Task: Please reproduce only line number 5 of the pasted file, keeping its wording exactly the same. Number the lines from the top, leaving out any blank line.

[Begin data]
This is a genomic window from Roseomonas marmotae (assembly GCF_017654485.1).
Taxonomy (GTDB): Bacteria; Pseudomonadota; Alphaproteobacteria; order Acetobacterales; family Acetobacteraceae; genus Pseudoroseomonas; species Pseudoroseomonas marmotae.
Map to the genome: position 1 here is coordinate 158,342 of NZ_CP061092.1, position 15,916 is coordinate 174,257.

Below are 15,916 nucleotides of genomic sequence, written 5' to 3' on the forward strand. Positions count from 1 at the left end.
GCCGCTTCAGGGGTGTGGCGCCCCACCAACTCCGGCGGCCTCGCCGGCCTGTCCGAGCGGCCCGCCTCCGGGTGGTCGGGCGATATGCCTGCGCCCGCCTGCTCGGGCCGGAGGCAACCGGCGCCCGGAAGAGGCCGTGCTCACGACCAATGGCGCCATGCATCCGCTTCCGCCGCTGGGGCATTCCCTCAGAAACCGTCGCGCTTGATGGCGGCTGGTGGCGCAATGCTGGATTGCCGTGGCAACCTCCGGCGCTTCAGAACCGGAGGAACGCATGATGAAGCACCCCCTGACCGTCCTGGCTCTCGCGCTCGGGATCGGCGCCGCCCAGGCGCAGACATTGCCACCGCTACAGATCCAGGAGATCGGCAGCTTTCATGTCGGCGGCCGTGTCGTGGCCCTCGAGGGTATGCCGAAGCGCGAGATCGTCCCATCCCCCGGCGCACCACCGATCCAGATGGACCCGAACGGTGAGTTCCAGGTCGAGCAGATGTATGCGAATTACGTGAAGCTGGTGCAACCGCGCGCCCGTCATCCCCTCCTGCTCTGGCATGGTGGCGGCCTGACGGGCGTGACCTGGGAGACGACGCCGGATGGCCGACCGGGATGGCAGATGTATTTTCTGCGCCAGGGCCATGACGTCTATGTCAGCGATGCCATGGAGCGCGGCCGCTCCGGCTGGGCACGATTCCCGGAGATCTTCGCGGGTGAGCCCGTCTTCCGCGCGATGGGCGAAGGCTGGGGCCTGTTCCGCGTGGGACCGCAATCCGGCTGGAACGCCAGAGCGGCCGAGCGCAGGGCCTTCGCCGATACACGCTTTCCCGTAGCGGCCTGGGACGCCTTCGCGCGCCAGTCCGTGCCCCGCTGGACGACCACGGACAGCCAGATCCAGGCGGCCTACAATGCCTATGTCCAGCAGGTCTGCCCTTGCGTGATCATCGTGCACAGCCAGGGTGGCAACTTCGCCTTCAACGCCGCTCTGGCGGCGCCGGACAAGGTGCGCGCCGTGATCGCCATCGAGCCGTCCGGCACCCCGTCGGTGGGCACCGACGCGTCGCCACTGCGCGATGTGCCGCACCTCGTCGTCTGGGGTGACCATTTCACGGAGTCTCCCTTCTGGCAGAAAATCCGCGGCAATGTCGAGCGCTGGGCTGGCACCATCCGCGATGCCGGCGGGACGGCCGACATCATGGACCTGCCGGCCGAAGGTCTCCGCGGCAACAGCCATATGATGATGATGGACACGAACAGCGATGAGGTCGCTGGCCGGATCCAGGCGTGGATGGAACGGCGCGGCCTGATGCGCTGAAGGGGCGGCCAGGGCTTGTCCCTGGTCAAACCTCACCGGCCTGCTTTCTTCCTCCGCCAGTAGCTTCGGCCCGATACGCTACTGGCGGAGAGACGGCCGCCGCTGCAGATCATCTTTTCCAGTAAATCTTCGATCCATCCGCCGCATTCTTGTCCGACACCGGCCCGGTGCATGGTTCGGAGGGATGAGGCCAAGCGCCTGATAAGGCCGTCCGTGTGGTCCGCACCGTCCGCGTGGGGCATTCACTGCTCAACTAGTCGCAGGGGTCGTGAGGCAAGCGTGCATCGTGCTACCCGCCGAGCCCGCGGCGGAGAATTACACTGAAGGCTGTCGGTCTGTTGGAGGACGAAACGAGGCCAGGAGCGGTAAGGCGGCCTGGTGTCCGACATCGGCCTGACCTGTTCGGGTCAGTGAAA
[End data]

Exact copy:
GCCGCTTCAGGGGTGTGGCGCCCCACCAACTCCGGCGGCCTCGCCGGCCTGTCCGAGCGGCCCGCCTCCGGGTGGTCGGGCGATATGCCTGCGCCCGCCTGCTCGGGCCGGAGGCAACCGGCGCCCGGAAGAGGCCGTGCTCACGACCAATGGCGCCATGCATCCGCTTCCGCCGCTGGGGCATTCCCTCAGAAACCGTCGCGCTTGATGGCGGCTGGTGGCGCAATGCTGGATTGCCGTGGCAACCTCCGGCGCTTCAGAACCGGAGGAACGCATGATGAAGCACCCCCTGACCGTCCTGGCTCTCGCGCTCGGGATCGGCGCCGCCCAGGCGCAGACATTGCCACCGCTACAGATCCAGGAGATCGGCAGCTTTCATGTCGGCGGCCGTGTCGTGGCCCTCGAGGGTATGCCGAAGCGCGAGATCGTCCCATCCCCCGGCGCACCACCGATCCAGATGGACCCGAACGGTGAGTTCCAGGTCGAGCAGATGTATGCGAATTACGTGAAGCTGGTGCAACCGCGCGCCCGTCATCCCCTCCTGCTCTGGCATGGTGGCGGCCTGACGGGCGTGACCTGGGAGACGACGCCGGATGGCCGACCGGGATGGCAGATGTATTTTCTGCGCCAGGGCCATGACGTCTATGTCAGCGATGCCATGGAGCGCGGCCGCTCCGGCTGGGCACGATTCCCGGAGATCTTCGCGGGTGAGCCCGTCTTCCGCGCGATGGGCGAAGGCTGGGGCCTGTTCCGCGTGGGACCGCAATCCGGCTGGAACGCCAGAGCGGCCGAGCGCAGGGCCTTCGCCGATACACGCTTTCCCGTAGCGGCCTGGGACGCCTTCGCGCGCCAGTCCGTGCCCCGCTGGACGACCACGGACAGCCAGATCCAGGCGGCCTACAATGCCTATGTCCAGCAGGTCTGCCCTTGCGTGATCATCGTGCACAGCCAGGGTGGCAACTTCGCCTTCAACGCCGCTCTGGCGGCGCCGGACAAGGTGCGCGCCGTGATCGCCATCGAGCCGTCCGGCACCCCGTCGGTGGGCACCGACGCGTCGCCACTGCGCGATGTGCCGCACCTCGTCGTCTGGGGTGACCATTTCACGGAGTCTCCCTTCTGGCAGAAAATCCGCGGCAATGTCGAGCGCTGGGCTGGCACCATCCGCGATGCCGGCGGGACGGCCGACATCATGGACCTGCCGGCCGAAGGTCTCCGCGGCAACAGCCATATGATGATGATGGACACGAACAGCGATGAGGTCGCTGGCCGGATCCAGGCGTGGATGGAACGGCGCGGCCTGATGCGCTGAAGGGGCGGCCAGGGCTTGTCCCTGGTCAAACCTCACCGGCCTGCTTTCTTCCTCCGCCAGTAGCTTCGGCCCGATACGCTACTGGCGGAGAGACGGCCGCCGCTGCAGATCATCTTTTCCAGTAAATCTTCGATCCATCCGCCGCATTCTTGTCCGACACCGGCCCGGTGCATGGTTCGGAGGGATGAGGCCAAGCGCCTGATAAGGCCGTCCGTGTGGTCCGCACCGTCCGCGTGGGGCATTCACTGCTCAACTAGTCGCAGGGGTCGTGAGGCAAGCGTGCATCGTGCTACCCGCCGAGCCCGCGGCGGAGAATTACACTGAAGGCTGTCGGTCTGTTGGAGGACGAAACGAGGCCAGGAGCGGTAAGGCGGCCTGGTGTCCGACATCGGCCTGACCTGTTCGGGTCAGTGAAA